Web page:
I Am Not a Poet

I am not a poet.

I read in choppy snippets when my circus lets me. I don’t do justice to heavy, important books when I can’t dive into them, so the drug-store romance novellas are my escape when I have time. It isn’t Dostoevsky, or Atwood, but it is words. On a page Kindle.

Lately, as “busy-and-tired” becomes my perpetual state, I’ve gravitated further towards what I can digest in micro-bites. Poetry fits into the nooks and crannies of time I have before demands of the rest of my life take over. I sit down in the chair the poem makes for me, and live in its world for a moment, relishing the swirls and patterns the words dig out of my imagination.

Heady, but brief.

Sometimes I’ll try my hand at writing a poem. A phrase or a word will come to me and I write it down hastily in my journal, often times so scribbled I need a personal Rosetta Stone to decipher it.

This is not helped by bumpy bus rides.

I call them “Navel Lint”. They sound like first world problems met a TV drama and moped about in the rain with cold tea and no jacket. My untrained mind just barfs up a bunch of ^%&* where most properly blooded writers would utter rude noises and promptly toss it on the pyre.

Poems are supposed to whack you over the head with significance in carefully crafted, sparse verses. My prolific word count makes them seem more like a barrage of superficial feelings and profound epiphanies mashed together and thrown at the wall to see if it sticks.

It doesn’t.

I first tried my hand at poetry when I was in primary school. I was challenged to write about something other than horses for a writing assignment. “You need to expand your world!” my teacher said. I was quite happy in my green-grass-and-tweed fenced paddock. I didn’t want to delve outside it. But when I was told that I would fail if I handed in one more story about a horse, I capitulated, the fear of a bad grade potent.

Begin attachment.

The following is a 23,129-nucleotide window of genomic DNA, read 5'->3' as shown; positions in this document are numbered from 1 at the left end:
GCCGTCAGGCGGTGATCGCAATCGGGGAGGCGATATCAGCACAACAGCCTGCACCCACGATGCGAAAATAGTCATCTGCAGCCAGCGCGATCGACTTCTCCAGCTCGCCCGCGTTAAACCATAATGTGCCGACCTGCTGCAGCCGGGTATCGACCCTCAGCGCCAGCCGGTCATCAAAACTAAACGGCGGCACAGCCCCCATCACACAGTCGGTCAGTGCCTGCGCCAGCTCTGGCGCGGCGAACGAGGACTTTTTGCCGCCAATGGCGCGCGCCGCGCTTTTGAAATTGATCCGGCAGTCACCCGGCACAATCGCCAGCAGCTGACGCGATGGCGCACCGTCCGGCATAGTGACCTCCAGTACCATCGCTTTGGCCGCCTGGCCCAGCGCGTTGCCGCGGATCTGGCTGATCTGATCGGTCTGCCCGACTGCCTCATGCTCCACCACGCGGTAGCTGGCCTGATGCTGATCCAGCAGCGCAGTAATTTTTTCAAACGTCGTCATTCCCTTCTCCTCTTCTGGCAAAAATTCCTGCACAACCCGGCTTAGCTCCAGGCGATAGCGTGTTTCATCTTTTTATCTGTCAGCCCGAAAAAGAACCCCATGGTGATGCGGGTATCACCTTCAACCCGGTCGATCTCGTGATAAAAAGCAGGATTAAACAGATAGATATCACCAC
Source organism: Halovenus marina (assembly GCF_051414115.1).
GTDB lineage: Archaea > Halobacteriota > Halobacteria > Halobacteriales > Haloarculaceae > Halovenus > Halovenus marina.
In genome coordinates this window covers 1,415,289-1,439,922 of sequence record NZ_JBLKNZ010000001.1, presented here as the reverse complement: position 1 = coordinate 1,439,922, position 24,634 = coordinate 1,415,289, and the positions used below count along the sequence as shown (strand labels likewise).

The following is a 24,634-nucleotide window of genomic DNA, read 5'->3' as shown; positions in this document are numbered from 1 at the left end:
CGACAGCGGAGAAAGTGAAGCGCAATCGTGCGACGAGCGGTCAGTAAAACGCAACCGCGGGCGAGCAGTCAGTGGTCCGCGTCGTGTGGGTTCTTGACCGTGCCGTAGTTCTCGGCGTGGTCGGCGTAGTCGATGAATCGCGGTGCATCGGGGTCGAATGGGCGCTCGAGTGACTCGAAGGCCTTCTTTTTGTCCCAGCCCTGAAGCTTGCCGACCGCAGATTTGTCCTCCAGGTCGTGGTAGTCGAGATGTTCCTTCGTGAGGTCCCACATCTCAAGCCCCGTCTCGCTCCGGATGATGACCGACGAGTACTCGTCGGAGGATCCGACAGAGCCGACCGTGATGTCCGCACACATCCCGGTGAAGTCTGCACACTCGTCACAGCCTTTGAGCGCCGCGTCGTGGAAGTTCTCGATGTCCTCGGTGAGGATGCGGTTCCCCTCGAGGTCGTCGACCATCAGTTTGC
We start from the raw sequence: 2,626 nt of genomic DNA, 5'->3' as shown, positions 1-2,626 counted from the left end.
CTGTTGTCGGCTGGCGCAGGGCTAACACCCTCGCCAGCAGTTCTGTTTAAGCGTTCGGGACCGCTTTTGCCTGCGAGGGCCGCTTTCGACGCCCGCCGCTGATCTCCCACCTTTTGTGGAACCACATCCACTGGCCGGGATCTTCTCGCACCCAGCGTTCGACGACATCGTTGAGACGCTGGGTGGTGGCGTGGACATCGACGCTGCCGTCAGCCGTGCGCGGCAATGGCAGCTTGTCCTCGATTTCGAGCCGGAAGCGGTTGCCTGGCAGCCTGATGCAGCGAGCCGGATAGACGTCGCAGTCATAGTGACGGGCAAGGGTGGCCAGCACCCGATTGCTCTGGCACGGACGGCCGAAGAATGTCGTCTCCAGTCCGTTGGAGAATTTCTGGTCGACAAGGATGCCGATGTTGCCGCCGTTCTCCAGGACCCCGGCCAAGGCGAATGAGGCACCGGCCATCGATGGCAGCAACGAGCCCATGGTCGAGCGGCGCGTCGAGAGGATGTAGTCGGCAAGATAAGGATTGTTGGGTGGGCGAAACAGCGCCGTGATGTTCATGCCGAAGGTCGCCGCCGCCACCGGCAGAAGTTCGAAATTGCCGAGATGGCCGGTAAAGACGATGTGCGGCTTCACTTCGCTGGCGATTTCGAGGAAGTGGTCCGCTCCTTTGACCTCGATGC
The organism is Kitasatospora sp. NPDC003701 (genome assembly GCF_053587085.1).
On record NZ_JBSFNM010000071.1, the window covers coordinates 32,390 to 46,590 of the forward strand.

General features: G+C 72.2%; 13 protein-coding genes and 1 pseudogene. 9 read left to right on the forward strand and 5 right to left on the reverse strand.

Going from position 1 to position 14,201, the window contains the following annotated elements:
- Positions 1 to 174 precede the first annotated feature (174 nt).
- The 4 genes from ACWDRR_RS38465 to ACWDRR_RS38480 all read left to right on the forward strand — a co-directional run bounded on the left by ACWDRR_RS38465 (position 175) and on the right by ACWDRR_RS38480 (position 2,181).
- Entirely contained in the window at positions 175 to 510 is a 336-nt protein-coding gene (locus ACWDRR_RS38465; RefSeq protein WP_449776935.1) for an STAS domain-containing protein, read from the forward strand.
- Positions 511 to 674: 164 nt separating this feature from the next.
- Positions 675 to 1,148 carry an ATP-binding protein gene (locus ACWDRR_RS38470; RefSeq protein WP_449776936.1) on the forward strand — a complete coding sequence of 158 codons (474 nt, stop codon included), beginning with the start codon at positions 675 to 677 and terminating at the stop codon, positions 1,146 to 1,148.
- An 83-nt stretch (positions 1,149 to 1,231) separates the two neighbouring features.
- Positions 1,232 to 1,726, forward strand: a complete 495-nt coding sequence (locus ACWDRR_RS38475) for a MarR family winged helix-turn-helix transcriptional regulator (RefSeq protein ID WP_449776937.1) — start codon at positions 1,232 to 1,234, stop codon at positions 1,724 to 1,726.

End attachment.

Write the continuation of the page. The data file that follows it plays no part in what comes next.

So I wrote poems about darkness, death, unhappiness, and the general horribleness of life as a tween. Navel Lint, but in a vengeful sense, as I wanted to write the most terrible poems ever. Maybe if they were horrible enough, I could go back to writing about horses. Clearly it was all I was good at, because who wants to read poems about death?

I received an A+, and a note home to my parents about therapy.

I’ve long since lost the poems I wrote those 30-some-odd years ago. They have faded from memory, the ideology of that young girl replaced by the real world. The act is remembered, but the words slip from me. I would love to remember them, if for nothing more than posterity.

To laugh at the stilted, spiky, aggressive verses needling shouts of protest at a teacher who – in her brilliance – pushed me out of my comfort zone. And I went, not looking back, the line in the sand erased by the tidal wave I rode when I realized I could write about anything, in any way I wanted.

So in that moment;

wearing red duck boots,
covered in horse smell,

my mind switching gears like a wobbly bicycle,
held upright by a tooth-marked pencil in grubby chore-stained hands;

I was a poet.

 

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